At the turn of the 19th century there were four million slaves in the American South, descendants of the Africans who had been brought to the country beginning in the early 17th century. Starting roughly around 1810, perhaps 100,000 of these slaves escaped to the North using the network of supporters that became known as the Underground Railroad.

Secret Transportation

Slaves escaped before that time, of course, and there was an organized system in place among free northern blacks and Quakers to aid them. George Washington complained in 1786 that one of his slaves had run away and was abetted in his escape by “a society of Quakers, formed for such purposes.” The term “underground railroad” came into common usage in the 1830s, after the first extensive steam railroads began to appear in America. It was not, of course, that the runaway slaves were actually riding the trains, but that the term symbolized transportation and organization.

Stations and Conductors

The loosely organized system existed more or less openly in the North and underground in the South. Railroading terms were used by those helping slaves head north: homes where slaves could rest along the way were called “stations,” while the men and woman who helped guide the slaves were “conductors.” Those who donated money to support the system were “stockholders.” Most slaves in the South, after they had made their decision to escape, had to begin their journeys on their own, although sometimes “conductors,” posing as slaves, would come to plantations and help guide them out.

Freedom Across the River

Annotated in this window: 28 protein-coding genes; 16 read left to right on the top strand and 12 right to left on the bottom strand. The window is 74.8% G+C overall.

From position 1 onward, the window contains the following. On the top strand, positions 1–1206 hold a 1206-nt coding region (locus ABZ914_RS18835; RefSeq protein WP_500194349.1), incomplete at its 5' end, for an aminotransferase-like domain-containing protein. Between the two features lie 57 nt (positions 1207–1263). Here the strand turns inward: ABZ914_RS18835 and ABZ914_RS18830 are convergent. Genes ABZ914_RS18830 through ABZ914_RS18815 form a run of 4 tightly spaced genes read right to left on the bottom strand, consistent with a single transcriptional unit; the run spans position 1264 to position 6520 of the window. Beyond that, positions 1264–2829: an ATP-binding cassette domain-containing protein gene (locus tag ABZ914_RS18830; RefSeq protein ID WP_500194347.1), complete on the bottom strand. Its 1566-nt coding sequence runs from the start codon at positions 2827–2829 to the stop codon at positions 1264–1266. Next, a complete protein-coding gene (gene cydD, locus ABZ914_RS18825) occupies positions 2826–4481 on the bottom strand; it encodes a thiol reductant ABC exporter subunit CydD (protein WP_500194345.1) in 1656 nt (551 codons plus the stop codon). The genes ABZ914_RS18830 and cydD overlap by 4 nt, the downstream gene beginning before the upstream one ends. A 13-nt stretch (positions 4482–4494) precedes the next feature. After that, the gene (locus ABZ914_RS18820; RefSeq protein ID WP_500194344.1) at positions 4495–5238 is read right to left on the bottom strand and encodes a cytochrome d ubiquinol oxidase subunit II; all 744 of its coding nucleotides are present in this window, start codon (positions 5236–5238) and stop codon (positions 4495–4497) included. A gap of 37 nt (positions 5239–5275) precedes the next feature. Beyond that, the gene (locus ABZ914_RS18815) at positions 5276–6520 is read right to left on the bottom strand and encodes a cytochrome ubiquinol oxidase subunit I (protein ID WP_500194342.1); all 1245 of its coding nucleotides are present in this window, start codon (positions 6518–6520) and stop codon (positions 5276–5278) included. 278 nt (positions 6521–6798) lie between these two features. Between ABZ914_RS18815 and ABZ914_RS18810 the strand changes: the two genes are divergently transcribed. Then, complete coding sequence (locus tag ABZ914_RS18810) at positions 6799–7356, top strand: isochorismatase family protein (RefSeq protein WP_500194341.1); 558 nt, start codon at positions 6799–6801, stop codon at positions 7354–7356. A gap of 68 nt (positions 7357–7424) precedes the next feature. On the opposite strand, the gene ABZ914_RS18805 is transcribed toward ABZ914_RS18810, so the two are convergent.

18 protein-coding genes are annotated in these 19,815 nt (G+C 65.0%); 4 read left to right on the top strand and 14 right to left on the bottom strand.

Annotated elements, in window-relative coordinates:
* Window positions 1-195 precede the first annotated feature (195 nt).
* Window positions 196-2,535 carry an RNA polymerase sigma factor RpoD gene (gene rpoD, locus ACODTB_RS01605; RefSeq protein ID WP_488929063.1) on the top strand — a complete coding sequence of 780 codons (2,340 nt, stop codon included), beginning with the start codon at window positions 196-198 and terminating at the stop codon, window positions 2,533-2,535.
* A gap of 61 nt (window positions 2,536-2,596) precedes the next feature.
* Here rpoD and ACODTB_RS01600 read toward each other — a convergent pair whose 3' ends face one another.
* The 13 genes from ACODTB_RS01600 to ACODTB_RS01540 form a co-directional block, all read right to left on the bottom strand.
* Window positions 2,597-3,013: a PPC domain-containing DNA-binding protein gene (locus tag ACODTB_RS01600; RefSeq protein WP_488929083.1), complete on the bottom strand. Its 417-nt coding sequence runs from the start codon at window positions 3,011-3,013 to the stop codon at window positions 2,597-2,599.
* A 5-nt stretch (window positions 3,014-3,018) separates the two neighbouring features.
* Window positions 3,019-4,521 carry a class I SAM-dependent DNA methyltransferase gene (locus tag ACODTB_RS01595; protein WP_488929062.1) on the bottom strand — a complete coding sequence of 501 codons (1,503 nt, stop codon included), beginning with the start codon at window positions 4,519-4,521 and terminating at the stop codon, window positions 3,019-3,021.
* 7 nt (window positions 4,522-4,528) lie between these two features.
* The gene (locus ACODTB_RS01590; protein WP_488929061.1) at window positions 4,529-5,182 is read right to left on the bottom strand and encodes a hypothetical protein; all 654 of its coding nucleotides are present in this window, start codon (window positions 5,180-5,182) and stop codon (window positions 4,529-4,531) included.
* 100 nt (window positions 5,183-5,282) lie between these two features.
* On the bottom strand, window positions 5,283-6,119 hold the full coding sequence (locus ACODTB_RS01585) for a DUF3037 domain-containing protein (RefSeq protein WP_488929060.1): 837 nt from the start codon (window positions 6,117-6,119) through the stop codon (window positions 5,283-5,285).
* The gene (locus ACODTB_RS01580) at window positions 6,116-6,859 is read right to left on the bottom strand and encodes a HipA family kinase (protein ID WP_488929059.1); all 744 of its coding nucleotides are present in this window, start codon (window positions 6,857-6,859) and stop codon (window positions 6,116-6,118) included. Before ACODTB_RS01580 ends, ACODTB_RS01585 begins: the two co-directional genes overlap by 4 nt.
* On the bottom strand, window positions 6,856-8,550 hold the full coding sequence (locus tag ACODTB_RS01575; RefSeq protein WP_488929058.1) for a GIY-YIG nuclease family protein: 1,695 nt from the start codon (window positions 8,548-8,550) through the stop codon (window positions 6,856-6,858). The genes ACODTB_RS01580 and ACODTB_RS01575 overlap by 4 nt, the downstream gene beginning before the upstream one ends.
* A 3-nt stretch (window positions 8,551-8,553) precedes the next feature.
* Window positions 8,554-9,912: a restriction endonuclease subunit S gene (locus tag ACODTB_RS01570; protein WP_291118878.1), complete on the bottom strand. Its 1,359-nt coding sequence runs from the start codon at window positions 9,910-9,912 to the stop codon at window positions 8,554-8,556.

Given food and clothing and aided by their guides, the escaped slaves would head north, usually traveling at night. By the third decade in the 19th century, all northern states had abolished slavery within their borders. The goal of the runaway slaves using the Underground Railroad was generally to reach the Ohio River, which roughly divided slave states from free states. Slaves staring at the skies and determining which way was north referred to the Big Dipper as “the drinking gourd.” In the terminology of the Underground Railroad, the Ohio was called the “River Jordan.”

Defying the Law

While slavery had been abolished in the North, the people helping the slaves – an amalgam of free blacks, Quakers, and non-religious abolitionists – were in fact breaking the law. The Fugitive Slave Law, passed in 1850, made assisting fugitive slaves a federal offense. The people who helped the escaped slaves defied this law and continued, often quite openly, to run the Underground Railroad. The Rev. John Rankin, a minister in Ripley, Ohio, on the banks of the Ohio River, helped save as many as 2,000 slaves, aided by his wife and 13 children. So too did Harriet Tubman, the escaped slave who made numerous trips to the South to guide other slaves to freedom.